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CD Reviews:
Listening Room: Simple Plan, British Sea Power and more...

Of the Oakland Press

Posted: Tuesday, February 12, 2008

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Simple Plan, “Simple Plan” (Lava/Atlantic) **1/2

Just three albums into the group’s recording career, Montreal’s Simple Plan is hardly an old dog, but new tricks abound on the quintet’s latest release. After riding the pop-punk path on its first two albums — 2002’s “No Pads, No Helmets ... Just Balls” and 2004’s “Still Not Getting Any” — and selling 7 million combined copies in the process, the group surprises by hooking up with Timbaland associate Nate “Danjahands” Hill, who brings a wealth of new sonic flavors (beats, synthesizers) to the party and vaults Simple Plan deeper into the mainstream pop world than it’s been to this point. The band gets on that horse from the get-go, starting “Simple Plan” with the loping synth pattern of “When I’m Gone,” which ascends into big, guitar-fueled rock choruses. “The End” and “Generation” (which was co-produced by Backstreet Boys/Britney Spears svengali Max Martin) follow a similar pattern, while “Love is a Lie” follows the dynamic build of Green Day’s “Boulevard of Broken Dreams” and “I Can Wait Forever” is a flat-out power ballad that will get fans’ cell phones aloft at the group’s concerts this year. There’s more polished pop in “Save You,” but Simple Plan still brings the noise, too, on the propulsive anthems “Take My Hand” and “Time to Say Goodbye,” the U2-like stomper “Holding On” and the closing track “What If,” which explodes out of an introductory bed of strings. “Simple Plan” is a risky venture that certainly repositions the band more toward the pop center, though some diehards might find it a bit less potent than its predecessors.


British Sea Power, “Do You Like Rock Music?” (Rough Trade) ***

The title is rhetorical; of course we like rock music, especially the way this quartet from Brighton, England, delivers it. On its third voyage the quartet retains the melancholy melodicism that’s earned comparisons to Joy Division and the Cure, but the arrangements are a bit more direct and rockers such as “Lights Out for Darker Skies,” “No Lucifer, “Down on the Ground” and “A Trip Out” drive with a taut, sinewy energy similar to U2. “Open the Door” recalls the Beatles’ “Nowhere Man” in spots, while “No Need to Cry” boasts a bit of Radiohead mood. It all congeals into a strong package that will maintain anyone’s allegiance to good rock music.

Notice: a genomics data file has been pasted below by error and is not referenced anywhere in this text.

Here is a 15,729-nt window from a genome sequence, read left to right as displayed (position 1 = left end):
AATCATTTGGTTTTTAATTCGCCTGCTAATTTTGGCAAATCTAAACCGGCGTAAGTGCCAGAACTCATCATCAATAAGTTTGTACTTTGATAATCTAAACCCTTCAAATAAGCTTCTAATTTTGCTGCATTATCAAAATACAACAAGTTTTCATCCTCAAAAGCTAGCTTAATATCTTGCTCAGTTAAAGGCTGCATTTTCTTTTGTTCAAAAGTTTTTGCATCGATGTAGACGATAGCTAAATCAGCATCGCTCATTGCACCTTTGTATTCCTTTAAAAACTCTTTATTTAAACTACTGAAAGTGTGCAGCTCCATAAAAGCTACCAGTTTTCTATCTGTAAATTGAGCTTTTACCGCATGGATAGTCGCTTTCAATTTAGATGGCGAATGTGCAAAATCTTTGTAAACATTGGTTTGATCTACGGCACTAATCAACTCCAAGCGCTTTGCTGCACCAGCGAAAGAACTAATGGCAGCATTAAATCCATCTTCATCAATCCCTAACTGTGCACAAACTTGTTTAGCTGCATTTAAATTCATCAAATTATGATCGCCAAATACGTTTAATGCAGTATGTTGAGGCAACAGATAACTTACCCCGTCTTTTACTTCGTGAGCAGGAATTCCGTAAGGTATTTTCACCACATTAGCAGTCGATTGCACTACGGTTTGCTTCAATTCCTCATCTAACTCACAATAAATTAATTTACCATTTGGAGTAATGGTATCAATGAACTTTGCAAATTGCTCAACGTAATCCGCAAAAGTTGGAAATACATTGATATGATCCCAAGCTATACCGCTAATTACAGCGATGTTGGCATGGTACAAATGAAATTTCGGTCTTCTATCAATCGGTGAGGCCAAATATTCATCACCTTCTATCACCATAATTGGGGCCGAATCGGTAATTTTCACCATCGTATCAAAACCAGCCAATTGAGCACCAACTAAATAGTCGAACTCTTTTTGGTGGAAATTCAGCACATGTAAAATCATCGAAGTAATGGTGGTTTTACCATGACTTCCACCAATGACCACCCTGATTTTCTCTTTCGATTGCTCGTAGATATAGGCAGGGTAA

Blue Highway, “Through the Window of a Train” (Rounder) — The influential bluegrass band delivers its eighth album.

The Clark Sisters, “Encore: The Best of the Word Records Years” (Rhino) — The Detroit gospel group reprises its biggest hits from its ’80s tenure with the Word label.

Deaf Pedestrians, “... And Other Distractions” (Virgin) — The Dallas rock quartet has already caused a stir for its new album with the single “Hail to the Greek.”

The Dirtbombs, “We Have You Surrounded” (In the Red): The Detroit garage latest started life as a five-song EP but was expanded into a full-length album.

The Heavy Circles, “The Heavy Circles” (Dynamite Child) — Paul Simon’s wife, Edie Brickell, and oldest son, Harper collaborate on an album that also features friends such as Sean Lennon and Lucy Wainwright.

Missy Higgins, “On a Clear Night” (Warner Bros.) — Australian singer-songwriter Higgins’ second album features songs that have appeared in episodes of “Grey’s Anatomy” and “Smallville.”

Idiot Pilot, “Wolves” (Reprise) — The second album from the electronic rock duo from Washington State.

Michael Jackson, “Thriller (25th Anniversary Edition)” (Epic/ Legacy) — The actual anniversary was in December, but the durable quality of the songs and new versions featuring guest appearances by Kanye West, will.i.am, Akon and Fergie will make it worth the wait — and weight — for some.

Dave Koz, “Double Feature” (Blue Note) — The saxophonist’s “At the Movies” album is expanded with a DVD featuring performances from the original set.

Mahjongg, “Kontpab Out” (K) — The sophomore outing by the eclectic “art punks” from Chicago.

Carrie Newcomer, “Geography of Light” (Philo) — The veteran singer-songwriter incorporates Appalachian and classical influences on her 11th album.

The Puppini Sisters, “The Rise & Fall of Ruby Woo” (Verve) — The Italian sister trio does its Andrews Sisters best on a variety of classic and contemporary cover songs.

Sworn Enemy, “Maniacal”

(Century Media) — New members and a new label invigorate the New York headbangers on their latest album.

Taint, “Secrets and Lies” (Candlelight) — The hardcore Welsh trio lets loose on its second full-length album.

Widespread Panic, “Free Some How” (Widespread) — The 10th studio album from the Georgia jam rockers marks their first recording with guitarist Jimmy Herring.

Send your thoughts and comments to Gary Graff


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